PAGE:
Adventure Motorcycle (ADVMoto)|July - August 2020

My Africa Twin Adventure Sports was buried belly pan-deep in mud.
Cheryl Jones and Ray Mackenzie

Cheryl and I scooped handfuls of reddish goop away from the tires, mindless but necessary work to get ourselves out of a sticky situation. A thought struck me hard: “Freedom.” We were toiling to free the motorcycle, but it was the Africa Twin itself, a simple dual-sport machine, that evoked the feeling.

A few weeks prior, we’d discussed where to go for a winter ride. We had ignored Canada and most of the Continental U.S. because of the cold but wanted to explore some of Northern California, Oregon, and Washington in the winter. The allure of “NorCal” in particular called to us both. We prepared the usual list of things we’d like to see, then plotted routes to get there with the sole purpose of making sure we took that wrong turn. The adventure was, and remains, the unknown, and over-planning takes a bit of the fun out of it for us.

Our trip began with a ferry ride to Washington, then backroads to Astoria, Oregon. Along the way, Cheryl said, “Hey, let’s see where this road goes.” A moment later we were on a curvy one only a few feet from a straight drop into the water. Just offshore there was a shipwreck, a picture-perfect moment in which to pause and reflect.

The next day we were heading south in gale-force winds, the ride putting our gear, and our resolve, to a serious test. Traveling down the scenic Pacific Coast Highway was now an exercise in fortitude, the wind, cold and rain—a trifecta of conditions directly affecting our safety. In military parlance, we achieved a pucker factor of at least seven, with nasty wind gusts literally taking us from the centerline to the guardrail of every bridge we crossed.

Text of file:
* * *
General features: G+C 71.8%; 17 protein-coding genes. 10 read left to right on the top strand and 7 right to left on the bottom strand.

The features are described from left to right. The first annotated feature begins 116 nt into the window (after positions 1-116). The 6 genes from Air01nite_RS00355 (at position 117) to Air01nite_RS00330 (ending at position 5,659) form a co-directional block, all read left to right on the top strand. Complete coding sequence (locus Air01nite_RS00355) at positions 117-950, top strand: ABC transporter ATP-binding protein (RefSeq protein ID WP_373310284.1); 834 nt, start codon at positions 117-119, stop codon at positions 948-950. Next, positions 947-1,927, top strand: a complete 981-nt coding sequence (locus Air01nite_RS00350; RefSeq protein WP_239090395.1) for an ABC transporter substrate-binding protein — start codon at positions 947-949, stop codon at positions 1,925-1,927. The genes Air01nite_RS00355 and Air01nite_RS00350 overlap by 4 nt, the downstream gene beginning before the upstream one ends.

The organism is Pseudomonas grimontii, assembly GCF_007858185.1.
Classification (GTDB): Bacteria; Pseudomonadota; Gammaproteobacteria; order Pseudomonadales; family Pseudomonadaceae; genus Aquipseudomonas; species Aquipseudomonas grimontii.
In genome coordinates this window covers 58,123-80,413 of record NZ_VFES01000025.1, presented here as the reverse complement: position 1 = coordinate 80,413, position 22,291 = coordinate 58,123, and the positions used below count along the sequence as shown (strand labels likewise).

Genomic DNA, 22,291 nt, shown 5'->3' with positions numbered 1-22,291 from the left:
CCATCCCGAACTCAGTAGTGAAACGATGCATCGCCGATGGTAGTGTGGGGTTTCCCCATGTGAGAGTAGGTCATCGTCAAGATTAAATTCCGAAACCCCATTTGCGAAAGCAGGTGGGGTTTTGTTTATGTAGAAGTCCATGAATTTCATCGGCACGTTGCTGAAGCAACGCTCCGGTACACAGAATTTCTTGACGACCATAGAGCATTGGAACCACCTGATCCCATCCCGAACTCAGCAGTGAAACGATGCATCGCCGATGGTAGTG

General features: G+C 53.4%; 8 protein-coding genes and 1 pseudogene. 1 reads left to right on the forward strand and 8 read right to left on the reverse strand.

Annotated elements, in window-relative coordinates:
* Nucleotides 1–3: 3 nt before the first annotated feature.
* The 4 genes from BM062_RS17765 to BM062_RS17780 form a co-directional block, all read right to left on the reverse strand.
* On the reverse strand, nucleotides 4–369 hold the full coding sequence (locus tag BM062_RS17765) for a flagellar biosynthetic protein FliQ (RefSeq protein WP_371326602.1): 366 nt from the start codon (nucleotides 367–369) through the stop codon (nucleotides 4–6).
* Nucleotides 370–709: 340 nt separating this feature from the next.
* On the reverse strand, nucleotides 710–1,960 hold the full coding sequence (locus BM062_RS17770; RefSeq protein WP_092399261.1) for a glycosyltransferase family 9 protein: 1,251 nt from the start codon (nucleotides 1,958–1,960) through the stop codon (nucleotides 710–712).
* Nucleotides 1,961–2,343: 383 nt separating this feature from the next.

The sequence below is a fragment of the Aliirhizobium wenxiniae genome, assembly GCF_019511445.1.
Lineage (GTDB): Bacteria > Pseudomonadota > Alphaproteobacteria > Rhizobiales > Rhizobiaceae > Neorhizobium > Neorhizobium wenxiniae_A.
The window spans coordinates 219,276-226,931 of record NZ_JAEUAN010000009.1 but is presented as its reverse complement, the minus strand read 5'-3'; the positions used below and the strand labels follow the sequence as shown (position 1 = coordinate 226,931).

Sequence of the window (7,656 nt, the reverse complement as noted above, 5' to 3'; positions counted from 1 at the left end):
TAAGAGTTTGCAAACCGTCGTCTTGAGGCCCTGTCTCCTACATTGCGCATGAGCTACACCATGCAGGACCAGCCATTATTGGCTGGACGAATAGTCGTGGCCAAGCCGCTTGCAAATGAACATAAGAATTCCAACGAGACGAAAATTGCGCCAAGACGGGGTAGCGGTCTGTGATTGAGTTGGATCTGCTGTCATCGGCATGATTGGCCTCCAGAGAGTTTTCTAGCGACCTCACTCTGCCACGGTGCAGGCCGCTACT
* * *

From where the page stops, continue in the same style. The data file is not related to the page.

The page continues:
When we reached Klamath, California, we met with better weather. I could not resist a road south of town, time for a wrong turn. Cheryl and I rolled onto Coastal Drive Road, which had the adventurers within us excited to get out to the coast. With easy curves, plus the odd pothole, we made it to the Pacific, where the road changed to hardpack still damp from the morning dew. We stopped briefly at High Bluffoverlook, the marine layer still present. The coastline beckoned to the photographer in me; I could literally have spent hours capturing images there, the light ever-changing, with the waves crashing hard on the rocks below.


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July - August 2020